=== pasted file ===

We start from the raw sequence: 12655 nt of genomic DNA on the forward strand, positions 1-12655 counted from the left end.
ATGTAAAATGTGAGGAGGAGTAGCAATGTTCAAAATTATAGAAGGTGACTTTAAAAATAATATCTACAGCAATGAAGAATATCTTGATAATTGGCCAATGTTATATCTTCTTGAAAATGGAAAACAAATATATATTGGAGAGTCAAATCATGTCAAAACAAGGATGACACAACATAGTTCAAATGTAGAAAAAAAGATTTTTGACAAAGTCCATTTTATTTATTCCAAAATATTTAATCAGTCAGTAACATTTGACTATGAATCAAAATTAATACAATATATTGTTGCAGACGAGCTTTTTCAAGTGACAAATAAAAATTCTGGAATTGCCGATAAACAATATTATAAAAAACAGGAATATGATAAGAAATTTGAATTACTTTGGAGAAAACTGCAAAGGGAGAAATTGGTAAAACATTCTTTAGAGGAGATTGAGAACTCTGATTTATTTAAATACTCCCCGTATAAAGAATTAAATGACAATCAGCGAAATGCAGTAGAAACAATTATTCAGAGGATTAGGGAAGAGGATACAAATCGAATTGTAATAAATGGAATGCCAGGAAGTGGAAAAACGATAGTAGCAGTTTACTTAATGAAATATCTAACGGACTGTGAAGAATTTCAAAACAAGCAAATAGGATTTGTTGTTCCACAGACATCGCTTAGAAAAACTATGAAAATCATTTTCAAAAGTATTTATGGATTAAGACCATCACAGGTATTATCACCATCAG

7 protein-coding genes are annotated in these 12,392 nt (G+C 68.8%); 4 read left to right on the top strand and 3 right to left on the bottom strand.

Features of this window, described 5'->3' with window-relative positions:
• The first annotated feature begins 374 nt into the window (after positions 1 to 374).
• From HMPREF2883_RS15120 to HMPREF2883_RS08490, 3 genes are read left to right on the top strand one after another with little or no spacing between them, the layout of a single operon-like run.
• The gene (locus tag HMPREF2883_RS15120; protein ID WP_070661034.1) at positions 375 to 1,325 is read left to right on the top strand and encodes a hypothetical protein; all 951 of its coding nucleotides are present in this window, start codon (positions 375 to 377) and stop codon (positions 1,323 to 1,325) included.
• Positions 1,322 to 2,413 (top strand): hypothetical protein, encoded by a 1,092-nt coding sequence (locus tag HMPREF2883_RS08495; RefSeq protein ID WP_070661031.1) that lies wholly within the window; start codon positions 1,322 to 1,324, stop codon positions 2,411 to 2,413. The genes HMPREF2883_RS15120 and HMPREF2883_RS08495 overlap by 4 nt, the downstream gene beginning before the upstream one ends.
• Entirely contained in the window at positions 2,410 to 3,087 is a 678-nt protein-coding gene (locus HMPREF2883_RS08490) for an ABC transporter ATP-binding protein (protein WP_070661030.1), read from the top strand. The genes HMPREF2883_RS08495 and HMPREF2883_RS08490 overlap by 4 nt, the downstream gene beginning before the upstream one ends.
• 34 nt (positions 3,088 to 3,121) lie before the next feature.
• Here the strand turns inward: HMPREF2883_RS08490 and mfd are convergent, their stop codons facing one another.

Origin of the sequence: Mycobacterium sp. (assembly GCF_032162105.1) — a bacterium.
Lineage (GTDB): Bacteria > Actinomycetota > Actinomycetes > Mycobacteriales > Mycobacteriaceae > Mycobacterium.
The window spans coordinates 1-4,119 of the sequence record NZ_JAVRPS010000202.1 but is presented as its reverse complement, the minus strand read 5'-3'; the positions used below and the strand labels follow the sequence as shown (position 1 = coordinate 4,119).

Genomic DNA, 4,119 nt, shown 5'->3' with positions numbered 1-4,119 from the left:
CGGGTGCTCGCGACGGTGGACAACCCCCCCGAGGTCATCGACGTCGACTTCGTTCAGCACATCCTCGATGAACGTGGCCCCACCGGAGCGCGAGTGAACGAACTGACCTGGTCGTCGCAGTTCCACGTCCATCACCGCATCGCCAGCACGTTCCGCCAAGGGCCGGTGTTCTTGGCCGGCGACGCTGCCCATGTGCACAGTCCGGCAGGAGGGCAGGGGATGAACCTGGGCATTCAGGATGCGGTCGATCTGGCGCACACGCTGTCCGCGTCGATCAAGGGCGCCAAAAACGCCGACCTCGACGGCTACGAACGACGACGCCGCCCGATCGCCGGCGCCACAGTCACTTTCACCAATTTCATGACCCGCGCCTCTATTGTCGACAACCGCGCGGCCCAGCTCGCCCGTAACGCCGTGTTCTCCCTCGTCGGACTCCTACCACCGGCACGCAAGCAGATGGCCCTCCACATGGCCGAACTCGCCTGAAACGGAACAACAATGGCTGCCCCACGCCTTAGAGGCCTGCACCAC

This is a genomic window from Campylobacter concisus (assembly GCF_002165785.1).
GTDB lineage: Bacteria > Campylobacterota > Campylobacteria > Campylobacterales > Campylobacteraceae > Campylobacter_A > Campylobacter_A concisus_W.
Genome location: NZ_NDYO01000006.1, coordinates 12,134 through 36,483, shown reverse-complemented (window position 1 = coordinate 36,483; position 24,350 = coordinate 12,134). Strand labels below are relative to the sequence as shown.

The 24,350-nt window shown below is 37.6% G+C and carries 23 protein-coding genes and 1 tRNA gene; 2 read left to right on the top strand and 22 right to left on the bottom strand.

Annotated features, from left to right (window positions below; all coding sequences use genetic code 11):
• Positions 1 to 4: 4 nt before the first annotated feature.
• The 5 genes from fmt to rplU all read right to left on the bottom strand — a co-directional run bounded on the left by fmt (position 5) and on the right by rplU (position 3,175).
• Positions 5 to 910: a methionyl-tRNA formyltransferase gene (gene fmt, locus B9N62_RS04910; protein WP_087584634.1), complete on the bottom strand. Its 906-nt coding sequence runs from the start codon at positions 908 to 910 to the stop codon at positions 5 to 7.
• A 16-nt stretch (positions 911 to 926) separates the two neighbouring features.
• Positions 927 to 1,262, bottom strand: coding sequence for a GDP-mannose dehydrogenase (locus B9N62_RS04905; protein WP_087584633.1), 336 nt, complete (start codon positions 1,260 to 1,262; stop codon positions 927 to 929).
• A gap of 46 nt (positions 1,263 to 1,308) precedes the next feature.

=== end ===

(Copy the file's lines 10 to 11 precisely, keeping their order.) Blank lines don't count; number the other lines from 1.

• 34 nt (positions 3,088 to 3,121) lie before the next feature.
• Here the strand turns inward: HMPREF2883_RS08490 and mfd are convergent, their stop codons facing one another.